Title: "Begins Responsibility" sequel to "In Dreams"
Author: JiM
Date: 9/01
Fandom: XF
Pairing: sort of...Sk/D
Rating: PG for language
Summary: After the events of "Existence", Skinner needs someone to talk to. Or not. A sequel to "In Dreams", which can be found at my website, url below.
Author's Note: Thanks to Ruth and Karen and Ness and Dail. You are so kind! And, of course, the talented Mona.
Website: http://www.geocities.com/Paris/Metro/4859/JiM.html
Feedback to: Jimpage363@aol.com
Archive: Yes to DitB and anyone else who asks.


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"Begins Responsibility"
by JiM
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"In dreams begins responsibility. " (William Butler Yeats)

The knock on the door didn't surprise Doggett. He'd been sitting on his couch, just staring at the morning sunlight on the carpet ever since Mulder's call. It made sense that he wasn't the only one Mulder would have called with the good, the unexpectedly good, the unbelievably good news that both Scully and her baby were fine. His partner was OK; the thought made him grin at odd moments, before the knowledge of the true depth of the oddness wiped any expression from his face again.

Alien replacements, unstoppable super soldiers, friends who became soulless killing machines chasing him through the midnight halls of the Hoover building... his life had become all too much like his nightmares again. He didn't want to think about it any more and the knock was almost a welcome reprieve from the thoughts in his own head.

But he should have realized that there was no way that would happen. The list of people who would knock on his door at dawn after the night he'd had... none of them were likely to contribute to his peace of mind. Certainly not this man.

"AD Skinner," he said, and stood aside to let the other man in. No other words were needed. No polite nothings, no surprised inquiries, no questions left to ask really. He'd known that this day would come, that there was a debt to be paid for a snowy night months in the past now. He owed the man for the hours he had spent sleeping dreamlessly in his home, in his bed, in his arms. As much as he had tried to forget that night, the waking that had followed, Doggett was too honest. He might flinch, but he couldn't deny.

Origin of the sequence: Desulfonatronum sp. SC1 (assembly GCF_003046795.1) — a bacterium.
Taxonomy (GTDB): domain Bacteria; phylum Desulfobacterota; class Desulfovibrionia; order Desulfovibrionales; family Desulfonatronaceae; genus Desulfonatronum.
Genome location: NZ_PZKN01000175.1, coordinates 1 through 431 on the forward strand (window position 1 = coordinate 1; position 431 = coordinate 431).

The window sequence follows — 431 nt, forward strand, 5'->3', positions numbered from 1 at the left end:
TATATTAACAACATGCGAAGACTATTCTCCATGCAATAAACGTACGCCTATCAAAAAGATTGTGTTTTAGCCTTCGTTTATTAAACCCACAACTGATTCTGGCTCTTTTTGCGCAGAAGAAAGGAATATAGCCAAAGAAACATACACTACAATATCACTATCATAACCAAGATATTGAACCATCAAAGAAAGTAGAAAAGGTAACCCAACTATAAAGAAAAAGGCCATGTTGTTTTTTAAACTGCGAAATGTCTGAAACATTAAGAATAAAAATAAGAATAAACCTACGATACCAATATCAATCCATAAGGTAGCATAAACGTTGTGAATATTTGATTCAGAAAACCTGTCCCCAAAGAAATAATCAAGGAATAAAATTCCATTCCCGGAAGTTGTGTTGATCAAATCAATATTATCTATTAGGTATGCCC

He led the way down the hall into the kitchen and began to put up a pot of coffee. Leaning against the counter, listening to the machine begin burbling and hissing, Doggett took the time to study his superior. Skinner looked like hell. He had slumped into a chair at the table, face pale, brows knit against the pain of his concussion. He rubbed his hands against the stubble on his face, then stopped and stared at them. Doggett watched as Skinner slowly turned his hands over, studying them carefully. He had a weird flash of memory, the sight of Mulder standing over Skinner's hospital bed last night, gingerly holding one of those hands as the man slept. He thought that Skinner didn't know about that, probably never would, if Mulder ran his personal life like he handled his professional duties.

It finally caught his exhausted attention that Skinner kept staring at his own hands and that they were shaking. "Skinner?" His own voice sounded too harsh and too old in the fresh light spilling into his kitchen.

"Blood," the other man said at last, still staring at his hands. "I thought I'd gotten it all."

"What?!" Doggett was in motion, grabbing Skinner's hands to check them for damage. There were dark flecks around the nails, some smears in the creases of his knuckles but no wounds. Skinner's hands didn't shake in his grip, but there was the faintest hint of instability, of fissures forming deep below the surface.

"Krycek," Skinner said, answering a question he hadn't been asked. "I killed Alex Krycek last night." Doggett dropped Skinner's hands and turned away. He grabbed a dishtowel and started running warm water over it. "When?"

"Not 'why', Agent Doggett?" Skinner's words were mocking, but his voice was just tired, so tired.

"I know 'why', Skinner. I want to know when. And where's the body?" Doggett moved back to the table, feeling like he had aged overnight. He handed the towel to Skinner and watched as he dabbed at the rusty specks.

"He tried to kill Mulder. While you were on the phone with him. I got there just as... I had no choice." Skinner was twisting the damp towel around his hands, knuckles whitening as he gripped it. Doggett wondered what Skinner wasn't telling him. He turned away and poured two mugs of coffee, put one down in front of Skinner and watched as he took his first sip, then asked again, "Where's the body?"